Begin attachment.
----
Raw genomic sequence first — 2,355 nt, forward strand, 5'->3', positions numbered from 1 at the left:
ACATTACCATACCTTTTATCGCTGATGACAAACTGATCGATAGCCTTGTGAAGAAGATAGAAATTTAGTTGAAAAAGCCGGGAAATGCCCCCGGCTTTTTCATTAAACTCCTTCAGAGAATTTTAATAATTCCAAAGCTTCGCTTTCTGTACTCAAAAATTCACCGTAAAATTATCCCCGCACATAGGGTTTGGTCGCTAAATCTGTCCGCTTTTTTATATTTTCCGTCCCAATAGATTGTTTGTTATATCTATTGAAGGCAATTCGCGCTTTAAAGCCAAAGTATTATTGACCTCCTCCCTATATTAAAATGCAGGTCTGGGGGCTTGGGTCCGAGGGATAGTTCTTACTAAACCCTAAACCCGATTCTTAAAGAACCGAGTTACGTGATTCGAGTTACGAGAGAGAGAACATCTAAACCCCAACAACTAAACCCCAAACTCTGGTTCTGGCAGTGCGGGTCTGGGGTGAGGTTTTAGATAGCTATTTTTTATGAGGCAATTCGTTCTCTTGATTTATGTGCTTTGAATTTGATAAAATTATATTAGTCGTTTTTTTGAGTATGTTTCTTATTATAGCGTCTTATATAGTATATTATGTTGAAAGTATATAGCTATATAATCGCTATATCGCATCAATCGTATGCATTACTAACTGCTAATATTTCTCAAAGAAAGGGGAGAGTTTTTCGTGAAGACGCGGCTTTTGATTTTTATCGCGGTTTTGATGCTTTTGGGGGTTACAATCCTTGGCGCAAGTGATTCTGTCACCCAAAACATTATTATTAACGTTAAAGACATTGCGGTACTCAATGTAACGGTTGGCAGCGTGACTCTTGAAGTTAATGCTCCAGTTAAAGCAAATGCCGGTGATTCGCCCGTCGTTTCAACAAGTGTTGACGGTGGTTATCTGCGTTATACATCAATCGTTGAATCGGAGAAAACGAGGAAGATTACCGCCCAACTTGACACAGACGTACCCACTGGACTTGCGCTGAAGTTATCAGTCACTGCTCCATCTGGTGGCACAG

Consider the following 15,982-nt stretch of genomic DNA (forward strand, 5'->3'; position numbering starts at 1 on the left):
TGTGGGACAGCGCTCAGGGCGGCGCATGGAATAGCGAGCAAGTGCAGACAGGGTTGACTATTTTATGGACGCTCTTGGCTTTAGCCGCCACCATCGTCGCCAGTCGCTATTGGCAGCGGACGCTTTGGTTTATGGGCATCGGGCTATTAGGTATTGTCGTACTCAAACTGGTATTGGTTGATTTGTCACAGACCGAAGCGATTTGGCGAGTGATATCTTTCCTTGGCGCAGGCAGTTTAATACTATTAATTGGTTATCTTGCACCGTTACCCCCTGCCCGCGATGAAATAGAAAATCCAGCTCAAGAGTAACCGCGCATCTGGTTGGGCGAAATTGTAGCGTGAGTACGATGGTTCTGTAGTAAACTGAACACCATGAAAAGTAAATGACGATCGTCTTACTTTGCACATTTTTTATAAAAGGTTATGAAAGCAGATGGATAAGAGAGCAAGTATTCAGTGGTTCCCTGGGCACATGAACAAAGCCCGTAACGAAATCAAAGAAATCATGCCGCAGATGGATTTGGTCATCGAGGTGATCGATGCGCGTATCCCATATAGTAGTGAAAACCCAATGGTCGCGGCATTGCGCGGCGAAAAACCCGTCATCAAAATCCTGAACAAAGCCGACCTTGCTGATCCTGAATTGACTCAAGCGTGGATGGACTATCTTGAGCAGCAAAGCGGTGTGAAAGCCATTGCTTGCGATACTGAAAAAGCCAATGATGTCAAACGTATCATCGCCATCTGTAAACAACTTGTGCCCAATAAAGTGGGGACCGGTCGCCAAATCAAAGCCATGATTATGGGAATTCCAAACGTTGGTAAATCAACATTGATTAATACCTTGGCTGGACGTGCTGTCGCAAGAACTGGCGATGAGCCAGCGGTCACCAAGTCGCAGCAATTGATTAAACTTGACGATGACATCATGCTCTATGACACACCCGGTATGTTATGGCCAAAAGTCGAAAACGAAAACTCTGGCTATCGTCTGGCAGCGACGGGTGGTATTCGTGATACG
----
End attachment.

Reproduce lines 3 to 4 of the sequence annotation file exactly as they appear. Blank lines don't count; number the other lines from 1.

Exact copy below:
Consider the following 15,982-nt stretch of genomic DNA (forward strand, 5'->3'; position numbering starts at 1 on the left):
TGTGGGACAGCGCTCAGGGCGGCGCATGGAATAGCGAGCAAGTGCAGACAGGGTTGACTATTTTATGGACGCTCTTGGCTTTAGCCGCCACCATCGTCGCCAGTCGCTATTGGCAGCGGACGCTTTGGTTTATGGGCATCGGGCTATTAGGTATTGTCGTACTCAAACTGGTATTGGTTGATTTGTCACAGACCGAAGCGATTTGGCGAGTGATATCTTTCCTTGGCGCAGGCAGTTTAATACTATTAATTGGTTATCTTGCACCGTTACCCCCTGCCCGCGATGAAATAGAAAATCCAGCTCAAGAGTAACCGCGCATCTGGTTGGGCGAAATTGTAGCGTGAGTACGATGGTTCTGTAGTAAACTGAACACCATGAAAAGTAAATGACGATCGTCTTACTTTGCACATTTTTTATAAAAGGTTATGAAAGCAGATGGATAAGAGAGCAAGTATTCAGTGGTTCCCTGGGCACATGAACAAAGCCCGTAACGAAATCAAAGAAATCATGCCGCAGATGGATTTGGTCATCGAGGTGATCGATGCGCGTATCCCATATAGTAGTGAAAACCCAATGGTCGCGGCATTGCGCGGCGAAAAACCCGTCATCAAAATCCTGAACAAAGCCGACCTTGCTGATCCTGAATTGACTCAAGCGTGGATGGACTATCTTGAGCAGCAAAGCGGTGTGAAAGCCATTGCTTGCGATACTGAAAAAGCCAATGATGTCAAACGTATCATCGCCATCTGTAAACAACTTGTGCCCAATAAAGTGGGGACCGGTCGCCAAATCAAAGCCATGATTATGGGAATTCCAAACGTTGGTAAATCAACATTGATTAATACCTTGGCTGGACGTGCTGTCGCAAGAACTGGCGATGAGCCAGCGGTCACCAAGTCGCAGCAATTGATTAAACTTGACGATGACATCATGCTCTATGACACACCCGGTATGTTATGGCCAAAAGTCGAAAACGAAAACTCTGGCTATCGTCTGGCAGCGACGGGTGGTATTCGTGATACG